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008 Money Part 2: The Morality of Money

The latest episode discusses how morality, our sense of right and wrong, have been caught up in our ideas of money.

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In our latest episode of The Sunday Letters Journal podcast,

and I delved into the complex topic of the morality of money. This discussion is not just about the practicalities of economics but rather about the more profound moral questions that underpin our financial systems, our relationship with one another, and our sense of humanity and everyday existence.

The discussion begins by reflecting on the importance of money in our society. It’s impossible to talk about work without mentioning money because we’ve collectively decided that money is essential to our way of life. We dedicate a significant portion of our lives to work, often at the expense of truly living. The question arises then: why do we work? What is the purpose of work? Can we survive without effectively working as waged slaves for the best part of our lives? This leads us to the fundamental question of what it means to be moral in the context of making and spending money.

We both have been reading David Graeber’s “Debt: The First 5,000 Years”1, which provides a substantial historical backdrop to our conversation. One of the core ideas we discussed is the concept of morality itself. Dmitri explained that morality involves a set of rules or principles that govern behaviour, and these principles can be understood through different philosophical lenses, such as deontology and utilitarianism. Deontology, as championed by Immanuel Kant, posits that there are universal moral laws that apply to everyone, regardless of the consequences. In contrast, utilitarianism, or consequentialism, suggests that the morality of an action is determined by its outcomes, specifically whether it maximises happiness or utility for the greatest number of people.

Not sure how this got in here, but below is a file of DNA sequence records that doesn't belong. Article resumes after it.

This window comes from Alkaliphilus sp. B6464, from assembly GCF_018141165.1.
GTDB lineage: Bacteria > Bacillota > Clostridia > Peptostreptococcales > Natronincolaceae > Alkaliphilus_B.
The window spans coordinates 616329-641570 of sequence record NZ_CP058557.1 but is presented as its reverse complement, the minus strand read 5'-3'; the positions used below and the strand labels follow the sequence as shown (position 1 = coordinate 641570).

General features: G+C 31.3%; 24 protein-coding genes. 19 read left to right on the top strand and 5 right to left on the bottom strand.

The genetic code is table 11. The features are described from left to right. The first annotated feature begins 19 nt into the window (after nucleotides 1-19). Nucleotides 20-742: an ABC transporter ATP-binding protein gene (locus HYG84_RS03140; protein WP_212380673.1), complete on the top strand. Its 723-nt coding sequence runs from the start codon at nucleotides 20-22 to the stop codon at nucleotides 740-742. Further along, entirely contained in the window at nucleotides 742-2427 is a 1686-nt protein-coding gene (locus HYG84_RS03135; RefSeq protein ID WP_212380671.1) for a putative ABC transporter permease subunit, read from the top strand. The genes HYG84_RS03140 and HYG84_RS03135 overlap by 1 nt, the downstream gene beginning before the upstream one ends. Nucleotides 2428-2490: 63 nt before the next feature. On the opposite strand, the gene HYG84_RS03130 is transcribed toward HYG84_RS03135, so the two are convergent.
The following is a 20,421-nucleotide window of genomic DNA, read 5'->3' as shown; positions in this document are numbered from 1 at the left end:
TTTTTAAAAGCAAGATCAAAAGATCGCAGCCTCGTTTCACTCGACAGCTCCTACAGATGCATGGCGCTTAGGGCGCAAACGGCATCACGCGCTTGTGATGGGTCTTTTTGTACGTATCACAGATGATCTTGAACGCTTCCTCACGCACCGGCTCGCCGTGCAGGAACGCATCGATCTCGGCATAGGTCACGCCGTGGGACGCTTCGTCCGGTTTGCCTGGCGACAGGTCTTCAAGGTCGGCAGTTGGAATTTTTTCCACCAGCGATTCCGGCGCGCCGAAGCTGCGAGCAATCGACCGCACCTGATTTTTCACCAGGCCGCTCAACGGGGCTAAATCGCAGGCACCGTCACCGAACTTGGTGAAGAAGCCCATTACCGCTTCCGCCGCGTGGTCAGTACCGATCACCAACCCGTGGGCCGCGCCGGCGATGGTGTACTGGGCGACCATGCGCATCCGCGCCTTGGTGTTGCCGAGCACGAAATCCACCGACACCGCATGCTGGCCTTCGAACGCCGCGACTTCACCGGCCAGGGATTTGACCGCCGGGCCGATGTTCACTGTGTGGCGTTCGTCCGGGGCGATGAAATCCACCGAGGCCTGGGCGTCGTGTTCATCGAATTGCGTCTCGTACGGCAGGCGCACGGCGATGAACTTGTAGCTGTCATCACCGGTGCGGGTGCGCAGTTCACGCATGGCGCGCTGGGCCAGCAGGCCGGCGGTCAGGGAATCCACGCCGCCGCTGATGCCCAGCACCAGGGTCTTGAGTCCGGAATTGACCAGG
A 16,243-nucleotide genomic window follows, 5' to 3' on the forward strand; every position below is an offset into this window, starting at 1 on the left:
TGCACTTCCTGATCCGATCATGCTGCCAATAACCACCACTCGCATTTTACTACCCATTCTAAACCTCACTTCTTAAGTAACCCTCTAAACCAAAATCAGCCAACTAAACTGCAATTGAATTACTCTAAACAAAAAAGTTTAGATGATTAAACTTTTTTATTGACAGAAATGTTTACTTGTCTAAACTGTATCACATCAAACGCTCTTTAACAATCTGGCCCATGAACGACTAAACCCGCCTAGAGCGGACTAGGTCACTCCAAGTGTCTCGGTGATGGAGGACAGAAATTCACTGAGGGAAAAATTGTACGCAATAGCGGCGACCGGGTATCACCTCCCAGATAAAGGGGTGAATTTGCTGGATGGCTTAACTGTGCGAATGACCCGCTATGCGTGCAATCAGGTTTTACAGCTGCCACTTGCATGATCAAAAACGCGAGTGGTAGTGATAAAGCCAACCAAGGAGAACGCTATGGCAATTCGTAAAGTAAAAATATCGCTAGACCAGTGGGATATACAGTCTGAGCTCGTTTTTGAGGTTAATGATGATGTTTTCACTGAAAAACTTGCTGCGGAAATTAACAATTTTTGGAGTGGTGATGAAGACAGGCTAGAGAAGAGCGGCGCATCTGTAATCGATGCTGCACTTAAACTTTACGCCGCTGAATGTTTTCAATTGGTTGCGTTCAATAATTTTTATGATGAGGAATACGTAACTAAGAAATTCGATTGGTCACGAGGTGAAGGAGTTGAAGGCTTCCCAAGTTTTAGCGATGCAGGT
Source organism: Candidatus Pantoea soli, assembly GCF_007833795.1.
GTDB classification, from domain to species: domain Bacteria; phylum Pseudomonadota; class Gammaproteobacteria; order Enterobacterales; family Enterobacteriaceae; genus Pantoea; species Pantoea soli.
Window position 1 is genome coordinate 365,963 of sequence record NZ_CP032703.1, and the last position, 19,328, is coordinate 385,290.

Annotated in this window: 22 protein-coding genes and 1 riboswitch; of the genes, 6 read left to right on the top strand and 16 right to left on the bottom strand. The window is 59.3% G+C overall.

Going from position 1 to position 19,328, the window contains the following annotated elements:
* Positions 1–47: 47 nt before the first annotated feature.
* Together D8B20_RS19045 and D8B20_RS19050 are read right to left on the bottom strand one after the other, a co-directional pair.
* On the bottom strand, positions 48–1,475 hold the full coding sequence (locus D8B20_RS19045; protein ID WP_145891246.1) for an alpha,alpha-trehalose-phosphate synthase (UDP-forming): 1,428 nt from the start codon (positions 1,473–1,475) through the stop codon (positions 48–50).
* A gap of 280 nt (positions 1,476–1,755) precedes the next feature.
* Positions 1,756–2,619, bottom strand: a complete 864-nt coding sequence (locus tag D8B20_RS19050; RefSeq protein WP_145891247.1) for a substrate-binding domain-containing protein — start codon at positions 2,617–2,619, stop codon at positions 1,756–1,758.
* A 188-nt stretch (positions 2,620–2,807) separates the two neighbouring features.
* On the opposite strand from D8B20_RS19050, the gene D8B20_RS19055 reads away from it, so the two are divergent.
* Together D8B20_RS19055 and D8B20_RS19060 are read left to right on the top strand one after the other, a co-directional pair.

As we delved deeper, we touched on the historical perspectives of morality and money, drawing on the ideas of ancient philosophers like Plato and Aristotle. Plato condemned the pursuit of money, believing it corrupted the soul by allowing desires to override reason. While also critical of the excessive pursuit of wealth, Aristotle introduced the concepts of use value and exchange value. He argued that goods should be produced primarily for their use value – to meet genuine needs – rather than for exchange value – merely to generate profit. This distinction remains relevant today as we grapple with the implications of producing goods and services primarily for profit and the satisfaction of base-level desires.

Our conversation then shifted to the role of religion in shaping moral views on money. In medieval Europe, the early church maintained a stance against commerce, just as perhaps Aristotle did, viewing profit as inherently deceitful and corrupting. However, as time progressed, the church’s position softened, recognising the necessity of trade for societal functioning. This transition highlights the evolving nature of moral perspectives on money, influenced by changing economic realities. Or it was perhaps due to the church’s increasing ties to wealth and political systems.